I have heard the phrase none too dissimilar used many times. Based on context, it seems to mean similar, or perhaps very similar.

Does none too dissimilar have a different meaning that I am missing?


The book and the movie were none too dissimilar.


3 Answers 3


None too means not very, so the sentence means that the book and the movie were not very different.

  • Is it very formal or can I use it in a casual conversation? Commented Feb 7, 2012 at 21:55
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    @Armen Tsirunyan: If I were you, I would only use it in casual conversation! In all Googles millions of indexed books it only occurs 30 times - some of which are hyphenated, suggesting the writer knows he's using an unusual form of words. Personally I think it's an extremely clumsy double negative, and I would point out that that double negatives in general are often associated with "low-quality" speech/speakers. Commented Feb 7, 2012 at 22:17

None too dissimilar means practically nothing.

All three words are negatives, i.e they all generate NPIs, and the relations between them are hardly spelled out.

None is a negative existential quantifier meaning not one or not any. Logically ¬(∃x).

Too is a quantificational adverb with complex syntax. If something is too P then it is P to a degree that causes some negative outcome. Logically (∃x) (Degree(P(x)) ∧ (Degree(P(x)) ⊃ ¬S).

Dissimilar is a symmetric negative predicate with two arguments -- either of which can be subject if the other is object, which is not the norm. The overt negative states that the degree of similarity is low; I won't bother with the logic here; the point is, it's complicated.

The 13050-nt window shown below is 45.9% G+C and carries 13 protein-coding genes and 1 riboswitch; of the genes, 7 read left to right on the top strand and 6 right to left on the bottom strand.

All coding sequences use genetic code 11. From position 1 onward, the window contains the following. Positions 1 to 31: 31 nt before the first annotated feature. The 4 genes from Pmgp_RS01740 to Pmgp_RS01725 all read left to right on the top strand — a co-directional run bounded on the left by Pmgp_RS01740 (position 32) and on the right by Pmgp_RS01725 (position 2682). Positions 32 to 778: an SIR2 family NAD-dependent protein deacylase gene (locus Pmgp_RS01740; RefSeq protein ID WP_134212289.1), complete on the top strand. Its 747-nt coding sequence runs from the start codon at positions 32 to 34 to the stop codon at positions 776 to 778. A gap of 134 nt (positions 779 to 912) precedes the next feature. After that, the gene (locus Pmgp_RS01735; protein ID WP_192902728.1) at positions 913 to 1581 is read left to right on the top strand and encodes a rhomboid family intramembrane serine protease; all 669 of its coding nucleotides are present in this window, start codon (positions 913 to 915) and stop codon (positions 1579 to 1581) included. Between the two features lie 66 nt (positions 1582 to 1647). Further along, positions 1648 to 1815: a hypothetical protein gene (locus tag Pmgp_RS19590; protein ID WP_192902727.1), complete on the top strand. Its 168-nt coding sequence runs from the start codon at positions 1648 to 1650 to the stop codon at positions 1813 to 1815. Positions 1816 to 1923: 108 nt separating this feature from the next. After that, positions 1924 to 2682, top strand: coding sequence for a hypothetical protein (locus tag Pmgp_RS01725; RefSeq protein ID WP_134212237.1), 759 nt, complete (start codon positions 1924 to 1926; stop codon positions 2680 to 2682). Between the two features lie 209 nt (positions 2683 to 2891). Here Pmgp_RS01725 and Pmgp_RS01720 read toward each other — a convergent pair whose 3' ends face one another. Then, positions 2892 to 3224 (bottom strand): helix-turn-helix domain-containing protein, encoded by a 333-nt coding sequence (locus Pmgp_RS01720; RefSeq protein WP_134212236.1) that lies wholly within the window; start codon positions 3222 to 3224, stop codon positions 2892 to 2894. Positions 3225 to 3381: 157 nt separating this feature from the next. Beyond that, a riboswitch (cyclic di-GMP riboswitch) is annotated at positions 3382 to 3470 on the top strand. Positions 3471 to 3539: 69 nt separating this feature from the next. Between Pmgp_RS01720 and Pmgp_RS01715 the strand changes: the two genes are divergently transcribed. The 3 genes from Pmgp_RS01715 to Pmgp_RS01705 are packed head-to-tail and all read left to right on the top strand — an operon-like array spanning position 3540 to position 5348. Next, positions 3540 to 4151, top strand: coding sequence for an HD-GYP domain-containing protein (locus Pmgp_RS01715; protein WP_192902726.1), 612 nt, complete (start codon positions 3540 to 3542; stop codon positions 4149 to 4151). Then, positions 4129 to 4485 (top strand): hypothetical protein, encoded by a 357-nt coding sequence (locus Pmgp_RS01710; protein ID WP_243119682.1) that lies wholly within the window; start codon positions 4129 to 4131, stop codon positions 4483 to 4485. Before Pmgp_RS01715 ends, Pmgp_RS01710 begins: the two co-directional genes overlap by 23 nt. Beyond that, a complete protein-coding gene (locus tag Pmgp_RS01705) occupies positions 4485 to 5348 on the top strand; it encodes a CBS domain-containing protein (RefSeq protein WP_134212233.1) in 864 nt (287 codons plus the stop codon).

Hence these can be combined in any number of different ways, and it's simply not clear what this speaker or writer meant by the phrase. This process of overnegation seems destined to go on forever, as Larry Horn has pointed out.

  • Your attempted translation could do with some work, though. None here is clearly a simple negation: too does not require an existential quantifier in any definition: and the semantics of a double negative are neither complex nor ambiguous. Commented Feb 7, 2012 at 23:43
  • True. None too is mostly an idiom for not very, and that reduces it to duplex negatio confirmat. But it's not obvious to English learners (who constitute most of our readership here, I think) that it is an idiom, nor what it means, which generally argues against using it. Commented Feb 7, 2012 at 23:52
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    I've always thought the common idiom [arrive] none too soon is rather odd. It invariably means just soon enough/in the nick of time, but most other usages (e.g. none too smart, etc.) tend to imply not smart enough as much as not very smart. Commented Feb 8, 2012 at 1:15

I think the OP's sentence is OK as long as it's meant with a degree of sarcasm i.e. if the expectation is that the book and movie were supposed to be different, then their description as "none too dissimilar" is making the point that they were indeed similar.

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